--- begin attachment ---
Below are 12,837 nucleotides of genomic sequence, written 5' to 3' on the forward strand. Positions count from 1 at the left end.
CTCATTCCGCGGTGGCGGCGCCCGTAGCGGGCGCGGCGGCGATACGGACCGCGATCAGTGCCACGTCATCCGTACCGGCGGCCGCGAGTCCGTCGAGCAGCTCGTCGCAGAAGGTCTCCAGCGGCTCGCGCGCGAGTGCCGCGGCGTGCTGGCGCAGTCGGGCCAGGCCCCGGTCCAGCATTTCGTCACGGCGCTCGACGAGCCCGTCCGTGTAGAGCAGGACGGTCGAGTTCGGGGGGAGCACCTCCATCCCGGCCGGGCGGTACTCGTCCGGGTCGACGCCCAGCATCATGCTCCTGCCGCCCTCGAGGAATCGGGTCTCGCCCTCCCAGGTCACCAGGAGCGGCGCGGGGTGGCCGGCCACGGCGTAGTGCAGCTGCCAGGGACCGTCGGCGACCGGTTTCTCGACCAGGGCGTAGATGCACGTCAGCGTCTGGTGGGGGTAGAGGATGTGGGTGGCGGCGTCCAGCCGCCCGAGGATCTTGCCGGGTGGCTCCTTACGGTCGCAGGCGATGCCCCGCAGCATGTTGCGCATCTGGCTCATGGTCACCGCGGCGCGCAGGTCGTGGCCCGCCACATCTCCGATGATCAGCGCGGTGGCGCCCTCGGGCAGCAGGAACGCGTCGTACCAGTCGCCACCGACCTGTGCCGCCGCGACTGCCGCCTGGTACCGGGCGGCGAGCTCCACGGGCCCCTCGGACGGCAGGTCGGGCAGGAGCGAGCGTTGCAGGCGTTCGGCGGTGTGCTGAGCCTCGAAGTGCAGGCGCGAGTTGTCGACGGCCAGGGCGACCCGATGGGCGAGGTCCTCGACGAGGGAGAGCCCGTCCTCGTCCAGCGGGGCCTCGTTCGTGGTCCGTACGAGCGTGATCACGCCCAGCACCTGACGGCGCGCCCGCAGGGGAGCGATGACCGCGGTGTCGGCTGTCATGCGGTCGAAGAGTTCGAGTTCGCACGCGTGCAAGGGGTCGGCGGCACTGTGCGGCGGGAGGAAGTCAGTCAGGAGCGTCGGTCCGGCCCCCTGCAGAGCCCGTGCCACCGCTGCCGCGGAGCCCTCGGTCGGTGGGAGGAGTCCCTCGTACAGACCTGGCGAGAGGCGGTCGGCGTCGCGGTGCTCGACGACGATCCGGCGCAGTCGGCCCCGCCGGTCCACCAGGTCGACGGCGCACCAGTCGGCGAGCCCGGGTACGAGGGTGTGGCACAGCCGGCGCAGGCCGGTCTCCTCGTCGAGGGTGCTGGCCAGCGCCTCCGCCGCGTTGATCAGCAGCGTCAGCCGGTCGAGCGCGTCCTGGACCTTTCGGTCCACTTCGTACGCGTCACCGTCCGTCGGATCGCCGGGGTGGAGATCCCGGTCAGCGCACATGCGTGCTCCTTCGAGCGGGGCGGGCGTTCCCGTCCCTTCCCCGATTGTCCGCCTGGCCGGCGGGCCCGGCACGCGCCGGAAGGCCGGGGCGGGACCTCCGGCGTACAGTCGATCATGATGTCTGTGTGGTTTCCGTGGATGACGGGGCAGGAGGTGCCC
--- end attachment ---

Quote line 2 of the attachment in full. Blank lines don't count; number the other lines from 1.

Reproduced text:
CTCATTCCGCGGTGGCGGCGCCCGTAGCGGGCGCGGCGGCGATACGGACCGCGATCAGTGCCACGTCATCCGTACCGGCGGCCGCGAGTCCGTCGAGCAGCTCGTCGCAGAAGGTCTCCAGCGGCTCGCGCGCGAGTGCCGCGGCGTGCTGGCGCAGTCGGGCCAGGCCCCGGTCCAGCATTTCGTCACGGCGCTCGACGAGCCCGTCCGTGTAGAGCAGGACGGTCGAGTTCGGGGGGAGCACCTCCATCCCGGCCGGGCGGTACTCGTCCGGGTCGACGCCCAGCATCATGCTCCTGCCGCCCTCGAGGAATCGGGTCTCGCCCTCCCAGGTCACCAGGAGCGGCGCGGGGTGGCCGGCCACGGCGTAGTGCAGCTGCCAGGGACCGTCGGCGACCGGTTTCTCGACCAGGGCGTAGATGCACGTCAGCGTCTGGTGGGGGTAGAGGATGTGGGTGGCGGCGTCCAGCCGCCCGAGGATCTTGCCGGGTGGCTCCTTACGGTCGCAGGCGATGCCCCGCAGCATGTTGCGCATCTGGCTCATGGTCACCGCGGCGCGCAGGTCGTGGCCCGCCACATCTCCGATGATCAGCGCGGTGGCGCCCTCGGGCAGCAGGAACGCGTCGTACCAGTCGCCACCGACCTGTGCCGCCGCGACTGCCGCCTGGTACCGGGCGGCGAGCTCCACGGGCCCCTCGGACGGCAGGTCGGGCAGGAGCGAGCGTTGCAGGCGTTCGGCGGTGTGCTGAGCCTCGAAGTGCAGGCGCGAGTTGTCGACGGCCAGGGCGACCCGATGGGCGAGGTCCTCGACGAGGGAGAGCCCGTCCTCGTCCAGCGGGGCCTCGTTCGTGGTCCGTACGAGCGTGATCACGCCCAGCACCTGACGGCGCGCCCGCAGGGGAGCGATGACCGCGGTGTCGGCTGTCATGCGGTCGAAGAGTTCGAGTTCGCACGCGTGCAAGGGGTCGGCGGCACTGTGCGGCGGGAGGAAGTCAGTCAGGAGCGTCGGTCCGGCCCCCTGCAGAGCCCGTGCCACCGCTGCCGCGGAGCCCTCGGTCGGTGGGAGGAGTCCCTCGTACAGACCTGGCGAGAGGCGGTCGGCGTCGCGGTGCTCGACGACGATCCGGCGCAGTCGGCCCCGCCGGTCCACCAGGTCGACGGCGCACCAGTCGGCGAGCCCGGGTACGAGGGTGTGGCACAGCCGGCGCAGGCCGGTCTCCTCGTCGAGGGTGCTGGCCAGCGCCTCCGCCGCGTTGATCAGCAGCGTCAGCCGGTCGAGCGCGTCCTGGACCTTTCGGTCCACTTCGTACGCGTCACCGTCCGTCGGATCGCCGGGGTGGAGATCCCGGTCAGCGCACATGCGTGCTCCTTCGAGCGGGGCGGGCGTTCCCGTCCCTTCCCCGATTGTCCGCCTGGCCGGCGGGCCCGGCACGCGCCGGAAGGCCGGGGCGGGACCTCCGGCGTACAGTCGATCATGATGTCTGTGTGGTTTCCGTGGATGACGGGGCAGGAGGTGCCC